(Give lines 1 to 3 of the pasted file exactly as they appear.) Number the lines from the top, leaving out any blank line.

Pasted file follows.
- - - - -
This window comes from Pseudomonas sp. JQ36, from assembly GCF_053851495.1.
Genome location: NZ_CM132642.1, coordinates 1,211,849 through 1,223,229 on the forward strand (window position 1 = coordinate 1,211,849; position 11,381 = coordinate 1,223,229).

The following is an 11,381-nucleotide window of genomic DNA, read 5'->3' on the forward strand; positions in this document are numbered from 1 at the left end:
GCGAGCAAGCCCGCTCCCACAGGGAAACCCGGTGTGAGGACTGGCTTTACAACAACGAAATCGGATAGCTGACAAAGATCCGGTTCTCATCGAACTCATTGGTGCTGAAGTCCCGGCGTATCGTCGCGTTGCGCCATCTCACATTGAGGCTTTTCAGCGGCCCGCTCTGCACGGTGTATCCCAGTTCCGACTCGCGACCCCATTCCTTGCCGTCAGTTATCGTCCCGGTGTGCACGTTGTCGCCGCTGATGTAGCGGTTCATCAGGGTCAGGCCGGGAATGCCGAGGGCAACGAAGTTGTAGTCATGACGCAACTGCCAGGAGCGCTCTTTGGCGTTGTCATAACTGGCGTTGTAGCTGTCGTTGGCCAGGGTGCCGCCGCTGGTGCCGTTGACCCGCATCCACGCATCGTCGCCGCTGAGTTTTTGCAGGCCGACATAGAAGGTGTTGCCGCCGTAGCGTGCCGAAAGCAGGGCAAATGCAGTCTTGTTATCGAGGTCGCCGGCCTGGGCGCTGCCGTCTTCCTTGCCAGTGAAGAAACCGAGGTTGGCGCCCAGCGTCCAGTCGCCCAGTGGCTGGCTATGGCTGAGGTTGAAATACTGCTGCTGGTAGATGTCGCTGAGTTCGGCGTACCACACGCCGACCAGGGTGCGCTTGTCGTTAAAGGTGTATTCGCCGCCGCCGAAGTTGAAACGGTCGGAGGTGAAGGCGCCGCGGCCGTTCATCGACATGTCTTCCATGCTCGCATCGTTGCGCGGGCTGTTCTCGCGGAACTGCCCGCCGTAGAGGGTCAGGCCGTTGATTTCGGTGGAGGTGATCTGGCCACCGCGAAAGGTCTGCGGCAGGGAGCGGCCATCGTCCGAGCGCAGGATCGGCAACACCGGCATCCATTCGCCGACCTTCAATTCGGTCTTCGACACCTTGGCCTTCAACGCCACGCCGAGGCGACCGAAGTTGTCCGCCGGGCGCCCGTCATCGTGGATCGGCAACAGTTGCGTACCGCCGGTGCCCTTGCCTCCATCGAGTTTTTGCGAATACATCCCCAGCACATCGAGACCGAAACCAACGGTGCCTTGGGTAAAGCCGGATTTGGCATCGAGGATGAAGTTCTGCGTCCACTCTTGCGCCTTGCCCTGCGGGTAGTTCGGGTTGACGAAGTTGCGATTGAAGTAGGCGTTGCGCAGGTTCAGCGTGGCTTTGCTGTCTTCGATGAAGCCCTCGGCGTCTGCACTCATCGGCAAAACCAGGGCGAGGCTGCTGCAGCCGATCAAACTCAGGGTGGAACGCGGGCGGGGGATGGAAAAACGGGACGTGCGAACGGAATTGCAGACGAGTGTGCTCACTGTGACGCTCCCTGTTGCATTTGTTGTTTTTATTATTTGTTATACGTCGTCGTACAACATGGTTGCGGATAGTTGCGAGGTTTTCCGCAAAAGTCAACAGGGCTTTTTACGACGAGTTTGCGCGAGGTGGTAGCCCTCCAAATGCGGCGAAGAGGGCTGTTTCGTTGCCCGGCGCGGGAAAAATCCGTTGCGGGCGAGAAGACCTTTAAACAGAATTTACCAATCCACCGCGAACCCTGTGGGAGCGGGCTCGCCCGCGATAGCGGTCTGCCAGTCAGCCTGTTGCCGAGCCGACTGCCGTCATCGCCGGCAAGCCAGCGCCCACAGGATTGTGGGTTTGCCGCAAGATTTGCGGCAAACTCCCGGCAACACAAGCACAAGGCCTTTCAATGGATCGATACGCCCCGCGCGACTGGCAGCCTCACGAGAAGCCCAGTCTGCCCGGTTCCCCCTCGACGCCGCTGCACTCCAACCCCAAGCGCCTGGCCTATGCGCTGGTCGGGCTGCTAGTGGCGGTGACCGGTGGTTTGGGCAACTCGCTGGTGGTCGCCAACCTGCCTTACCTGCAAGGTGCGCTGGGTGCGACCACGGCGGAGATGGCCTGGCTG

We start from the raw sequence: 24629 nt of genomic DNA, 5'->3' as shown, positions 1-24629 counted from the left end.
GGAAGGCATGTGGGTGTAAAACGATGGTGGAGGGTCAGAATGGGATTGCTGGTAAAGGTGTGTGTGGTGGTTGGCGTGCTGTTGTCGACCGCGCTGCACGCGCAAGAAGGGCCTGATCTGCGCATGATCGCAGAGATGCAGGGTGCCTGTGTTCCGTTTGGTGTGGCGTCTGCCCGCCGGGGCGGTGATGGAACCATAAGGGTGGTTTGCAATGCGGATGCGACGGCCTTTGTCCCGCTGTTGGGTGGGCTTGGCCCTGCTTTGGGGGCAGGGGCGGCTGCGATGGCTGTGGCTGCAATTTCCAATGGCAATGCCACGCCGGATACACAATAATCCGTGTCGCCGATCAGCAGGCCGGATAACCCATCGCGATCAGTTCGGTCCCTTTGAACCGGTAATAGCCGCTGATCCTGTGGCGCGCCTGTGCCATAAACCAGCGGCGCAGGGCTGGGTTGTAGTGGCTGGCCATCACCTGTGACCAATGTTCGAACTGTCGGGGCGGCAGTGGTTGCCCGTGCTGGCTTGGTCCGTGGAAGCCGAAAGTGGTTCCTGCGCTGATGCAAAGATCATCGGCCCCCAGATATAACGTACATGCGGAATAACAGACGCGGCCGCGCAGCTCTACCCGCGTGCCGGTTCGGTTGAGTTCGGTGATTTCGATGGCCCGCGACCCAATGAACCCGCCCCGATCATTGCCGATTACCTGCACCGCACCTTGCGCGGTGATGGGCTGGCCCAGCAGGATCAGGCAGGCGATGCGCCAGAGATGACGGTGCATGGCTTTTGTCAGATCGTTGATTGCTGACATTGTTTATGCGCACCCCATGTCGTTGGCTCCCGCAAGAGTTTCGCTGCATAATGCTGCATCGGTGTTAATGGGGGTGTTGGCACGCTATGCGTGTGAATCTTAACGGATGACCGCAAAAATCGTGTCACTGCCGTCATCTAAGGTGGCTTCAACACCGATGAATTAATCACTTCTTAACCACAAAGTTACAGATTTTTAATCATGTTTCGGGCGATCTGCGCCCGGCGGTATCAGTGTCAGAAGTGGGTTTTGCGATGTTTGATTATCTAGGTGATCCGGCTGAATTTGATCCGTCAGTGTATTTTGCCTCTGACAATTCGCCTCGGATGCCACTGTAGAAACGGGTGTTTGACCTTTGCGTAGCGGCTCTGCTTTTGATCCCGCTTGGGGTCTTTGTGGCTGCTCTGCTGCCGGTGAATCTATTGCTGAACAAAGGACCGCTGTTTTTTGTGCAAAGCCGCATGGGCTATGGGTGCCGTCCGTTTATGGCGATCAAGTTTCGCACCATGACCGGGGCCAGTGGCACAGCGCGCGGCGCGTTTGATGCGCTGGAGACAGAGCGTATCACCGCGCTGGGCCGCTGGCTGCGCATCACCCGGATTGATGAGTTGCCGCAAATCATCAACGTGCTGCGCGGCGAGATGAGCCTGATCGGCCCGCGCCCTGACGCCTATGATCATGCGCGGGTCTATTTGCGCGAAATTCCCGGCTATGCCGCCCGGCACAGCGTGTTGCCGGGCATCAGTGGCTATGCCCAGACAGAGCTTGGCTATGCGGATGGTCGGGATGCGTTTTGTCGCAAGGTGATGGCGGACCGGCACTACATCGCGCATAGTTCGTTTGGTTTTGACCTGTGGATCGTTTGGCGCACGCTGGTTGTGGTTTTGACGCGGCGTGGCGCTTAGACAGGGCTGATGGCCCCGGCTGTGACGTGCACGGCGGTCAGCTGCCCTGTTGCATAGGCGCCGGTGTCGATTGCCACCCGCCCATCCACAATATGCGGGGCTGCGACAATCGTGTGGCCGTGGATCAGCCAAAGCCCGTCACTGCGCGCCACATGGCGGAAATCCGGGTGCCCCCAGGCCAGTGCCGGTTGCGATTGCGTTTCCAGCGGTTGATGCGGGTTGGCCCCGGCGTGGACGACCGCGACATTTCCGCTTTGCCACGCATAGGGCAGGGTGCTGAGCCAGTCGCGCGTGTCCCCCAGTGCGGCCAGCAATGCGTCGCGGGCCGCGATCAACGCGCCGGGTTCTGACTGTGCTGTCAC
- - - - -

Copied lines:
This window comes from Pseudomonas sp. JQ36, from assembly GCF_053851495.1.
Genome location: NZ_CM132642.1, coordinates 1,211,849 through 1,223,229 on the forward strand (window position 1 = coordinate 1,211,849; position 11,381 = coordinate 1,223,229).

The following is an 11,381-nucleotide window of genomic DNA, read 5'->3' on the forward strand; positions in this document are numbered from 1 at the left end: